I have a range of interests with trains that encompass genres like art, storytelling, architecture, woodworking and design, and I draw upon the resources of each to find inspiration for my approach to modeling. It’s how I work and where I find the most satisfaction in the work. The cameo project I’m pursuing embraces many of the insights I’ve learned from these non-traditional sources, especially art and design.

My philosophy is to seek inspiration from the best examples I can find. One such source is natural history dioramas, which led me to the book: Windows On Nature- The Great Habitat Dioramas Of The American Museum Of Natural History by Stephen C. Quinn.

The book covers the background and history of how the dioramas came to be along with their purpose as educational tools. It’s a lavishly illustrated volume that covers more than forty of the displays, with insights into their construction and unique challenges. So how can museum dioramas with stuffed animals help us build model trains?

Context Matters
The diorama format that these displays evolved from was born at a time (the late 1800s through early 1900s) when the public became aware that wildlife and wilderness are not unlimited. The dioramas featured in this book were built in the first decades of the twentieth century and are a step forward from the simple taxidermy displays in glass cases that preceded them. As educational tools the context and setting of each of the habitat diorama matters. Each depicts an actual location at a specific time of day. Museum naturalists, artists and researchers traveled to each habitat and did extensive studies of the wildlife, the geology and plant species in order to accurately reconstruct the environment back in New York.

On site, they collected samples of plants, soils, rocks and anything that would be relevant to an accurate depiction. Museum artists took extensive photographs and painted studies noting the terrain, color and light conditions. These trips were arduous and spanned weeks, even months in an age before the convenience of modern travel as we know it.

For teaching tools, such rigor is expected. As hobbyists though, we gloss over the value of such efforts with the lame excuse that we’re only engaged in self-directed entertainment. For many of us that’s as far as our thinking will ever go, yet on some level we understand the importance of context for our models. If it’s as unimportant as some would suggest, then why do we bother with any form of scenery at all?

Small Spaces Can Feel Large
These dioramas are not small-scale miniatures. The taxidermy specimens are life size, yet the actual foreground spaces they occupy are fairly small in comparison to the expansive views they convey to visitors. The secret to the panoramic depth and feel is in the skilled hand painted backdrops and overall composition of the scenes.

Museum artist James Perry Wilson reinvented the art of background painting with his work on these dioramas. His skill and sense of color and space created landscapes of incredible depth. What isn’t apparent to the eye from the photos in the book, is that these background paintings are actually a curved, nearly 180 degree arc. To render a scene in perspective that mimics what the eye sees in nature, Wilson developed a grid system for laying out the composition that compensated for the distortion of the curved surface.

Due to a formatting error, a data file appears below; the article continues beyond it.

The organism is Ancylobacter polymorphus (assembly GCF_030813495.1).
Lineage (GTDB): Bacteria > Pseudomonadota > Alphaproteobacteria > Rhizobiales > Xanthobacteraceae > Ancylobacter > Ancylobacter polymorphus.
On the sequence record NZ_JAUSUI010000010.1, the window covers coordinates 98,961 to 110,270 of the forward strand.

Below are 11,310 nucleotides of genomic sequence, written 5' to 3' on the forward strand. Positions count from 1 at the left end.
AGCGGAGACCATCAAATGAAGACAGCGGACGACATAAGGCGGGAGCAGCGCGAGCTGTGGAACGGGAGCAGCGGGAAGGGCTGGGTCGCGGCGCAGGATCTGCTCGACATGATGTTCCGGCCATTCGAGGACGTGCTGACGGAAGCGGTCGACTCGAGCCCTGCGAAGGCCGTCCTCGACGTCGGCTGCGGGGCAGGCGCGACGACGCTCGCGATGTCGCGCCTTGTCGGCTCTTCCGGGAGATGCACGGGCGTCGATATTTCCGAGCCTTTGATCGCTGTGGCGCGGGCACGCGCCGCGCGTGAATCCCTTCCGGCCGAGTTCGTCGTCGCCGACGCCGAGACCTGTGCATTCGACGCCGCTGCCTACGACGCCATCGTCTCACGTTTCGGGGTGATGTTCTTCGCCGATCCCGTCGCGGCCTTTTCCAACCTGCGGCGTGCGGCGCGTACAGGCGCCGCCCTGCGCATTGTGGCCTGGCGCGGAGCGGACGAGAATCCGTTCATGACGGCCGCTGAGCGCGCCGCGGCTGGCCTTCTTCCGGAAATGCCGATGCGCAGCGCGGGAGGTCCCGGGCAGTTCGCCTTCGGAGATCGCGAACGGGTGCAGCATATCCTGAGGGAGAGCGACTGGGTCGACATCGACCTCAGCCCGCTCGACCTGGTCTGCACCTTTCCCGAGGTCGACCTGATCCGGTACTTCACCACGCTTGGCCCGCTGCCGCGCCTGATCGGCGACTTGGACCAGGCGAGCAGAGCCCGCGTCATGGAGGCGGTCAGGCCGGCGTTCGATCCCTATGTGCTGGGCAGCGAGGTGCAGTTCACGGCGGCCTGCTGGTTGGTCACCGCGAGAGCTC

His location and field studies became the primary reference source for faithfully creating the diorama’s background. Wilson spared no effort in his quest for accuracy. To produce the impact of an expansive domed sky, he applied up to 31 bands of graduated colors, carefully blending them together to create a seamless transition from the deep blues at the apex to the warmer tones of the horizon. As the painted landscape comes forward the colors and details blend seamlessly into the 3D foreground. This is landscape modeling of another caliber, yet it offers us many lessons.

The Whole Is Greater Than The Parts
For example, I’m in awe of how integrated the foreground and backgrounds are in these works. The careful blending of color and detail eliminates the clumsy transitions that we see so often on layouts. Their impact has nothing to do with whether the backdrop is photo-realistic or impressionistic, painted or not. It comes from paying attention and from seeing the modeled scene as a whole, rather than a collection of parts.

We are conditioned to think of a layout as a bunch of pieces or a series of tasks to complete before the fun begins. With this mindset we leave the impact of the whole to chance. Our scenes might work together but most likely we have to modify things on the fly as reality intrudes.

What draw me to these dioramas are the same qualities that draw me to cameo layouts: the way all aspects of the design work together to create a believable slice of reality. Thinking in terms of how each element relates to and influences others, brings a cohesive feel. Everything fits and seems in its proper place. We sense an order and intention at work whether we can articulate that feeling or not.

We wouldn’t think of slapping a freight car together willy-nilly from a bunch of random parts (well, narrow gaugers excluded), yet we do just that with the context we place our models into. A blob of plaster is good enough for a rock; a hunk of cotton will do for a tree. Don’t sweat the color, just slather on some gray or green and call it done. Works like these show what’s possible if we can expand our imaginations to embrace the ideas they embody. Is it the right approach for everyone? No, of course not. For those who aspire to better modeling though, there’s no better example except nature itself, to study and learn from.